JM said...

WOW, amazing! The snake did't care about your presence. Fantastic captures!

SAPhotographs (Joan) said...

Thanks Jose. No, he had his mouth full!! LOL!!

The lizard was still alive surprisingly enough and kept twisting this way and that to try to get away. I think that this was another reason for the snake holding it down with its body.

Andrea said...

Great serie Joan!
Stunning!
You had the luck for a great situation:but luck is nothing without a great photographer!

SAPhotographs (Joan) said...

Thanks so much Andrea. The pictures are a bit dark as it was late afternoon but I was so close I did not want to use my flash in case it damaged its eyes.

Andrea said...

I find them absolutely perfect.
I think flash is never a good idea in a situation like this:you could loose sharpness and the images could not sound as natural as they are here.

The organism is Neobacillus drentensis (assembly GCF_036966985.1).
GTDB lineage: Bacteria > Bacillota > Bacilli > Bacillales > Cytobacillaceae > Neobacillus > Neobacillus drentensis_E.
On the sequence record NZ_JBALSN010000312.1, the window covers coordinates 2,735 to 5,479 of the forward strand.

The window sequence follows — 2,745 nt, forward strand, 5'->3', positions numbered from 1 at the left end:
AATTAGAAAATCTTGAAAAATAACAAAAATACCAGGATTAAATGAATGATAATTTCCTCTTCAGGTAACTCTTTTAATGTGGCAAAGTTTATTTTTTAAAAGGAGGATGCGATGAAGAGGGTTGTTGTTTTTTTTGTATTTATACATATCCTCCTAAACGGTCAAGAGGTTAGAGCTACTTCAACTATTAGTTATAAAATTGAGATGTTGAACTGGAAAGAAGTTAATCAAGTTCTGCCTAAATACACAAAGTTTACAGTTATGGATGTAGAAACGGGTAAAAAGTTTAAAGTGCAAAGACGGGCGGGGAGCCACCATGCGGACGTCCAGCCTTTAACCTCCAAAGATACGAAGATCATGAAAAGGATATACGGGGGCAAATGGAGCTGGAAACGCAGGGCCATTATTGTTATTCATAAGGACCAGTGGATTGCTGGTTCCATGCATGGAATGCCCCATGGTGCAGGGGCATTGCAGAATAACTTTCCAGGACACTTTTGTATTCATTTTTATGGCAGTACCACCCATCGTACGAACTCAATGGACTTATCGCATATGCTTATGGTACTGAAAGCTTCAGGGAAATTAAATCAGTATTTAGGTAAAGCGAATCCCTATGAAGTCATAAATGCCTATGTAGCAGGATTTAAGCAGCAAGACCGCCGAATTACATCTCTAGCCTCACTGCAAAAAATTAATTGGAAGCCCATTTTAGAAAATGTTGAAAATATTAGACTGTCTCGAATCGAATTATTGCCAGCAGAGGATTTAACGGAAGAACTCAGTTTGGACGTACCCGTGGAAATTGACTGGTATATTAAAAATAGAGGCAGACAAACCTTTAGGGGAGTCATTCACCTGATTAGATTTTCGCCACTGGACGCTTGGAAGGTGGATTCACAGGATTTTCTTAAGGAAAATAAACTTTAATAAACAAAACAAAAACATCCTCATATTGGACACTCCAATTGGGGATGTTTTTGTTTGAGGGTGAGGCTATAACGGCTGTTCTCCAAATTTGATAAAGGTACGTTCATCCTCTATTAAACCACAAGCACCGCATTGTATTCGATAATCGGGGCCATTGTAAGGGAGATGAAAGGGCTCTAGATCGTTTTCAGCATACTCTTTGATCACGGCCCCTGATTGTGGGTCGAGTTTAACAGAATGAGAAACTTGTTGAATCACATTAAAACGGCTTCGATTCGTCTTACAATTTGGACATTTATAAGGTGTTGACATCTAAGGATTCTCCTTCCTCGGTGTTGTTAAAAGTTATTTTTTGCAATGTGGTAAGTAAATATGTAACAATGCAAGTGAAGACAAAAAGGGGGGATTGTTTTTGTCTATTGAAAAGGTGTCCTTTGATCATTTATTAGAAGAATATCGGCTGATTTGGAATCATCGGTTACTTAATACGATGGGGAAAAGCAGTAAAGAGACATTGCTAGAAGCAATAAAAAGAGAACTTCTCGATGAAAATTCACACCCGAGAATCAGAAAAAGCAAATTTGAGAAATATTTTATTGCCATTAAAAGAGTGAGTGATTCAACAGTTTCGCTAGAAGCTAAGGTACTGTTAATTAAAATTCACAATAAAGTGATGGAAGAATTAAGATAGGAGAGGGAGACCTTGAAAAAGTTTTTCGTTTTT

You made the best.

Gaelyn said...

Ick and Cool! What a lucky thing to see and photograph. That snake is quite a beautiful color. Nice close ups, especially the eyes.

Rambling Woods said...

Wow...what a catch and what a mouthful....

SAPhotographs (Joan) said...

Thanks Andrea. I would rather take a bad pictue than hurt the subjects in any way.

SAPhotographs (Joan) said...

What I found interesting was the difference in its skin Gaelyn. The part which was stretched to accommodate the lizard looks like it is striped.

SAPhotographs (Joan) said...

Thanks Michelle. This seemed as if it would never fit in his mouth.

Ida said...

Venomous or not - I'm too afraid of snakes and won't come near it!! GREAT pics, Joan!

SAPhotographs (Joan) said...

Thanks Ida. I do not know enough about snakes so I am very careful around them.

By the way, I love your avatar with the little cub.

Sreddy Yen said...

Hi Joan! These are really amazing (yet scary) photos! The snake looks more red than brown though. What is a "skink"? Is it a lizard type thing?

Please will you have a look at the bug on my blog. I have no clue what it is. Thanks :)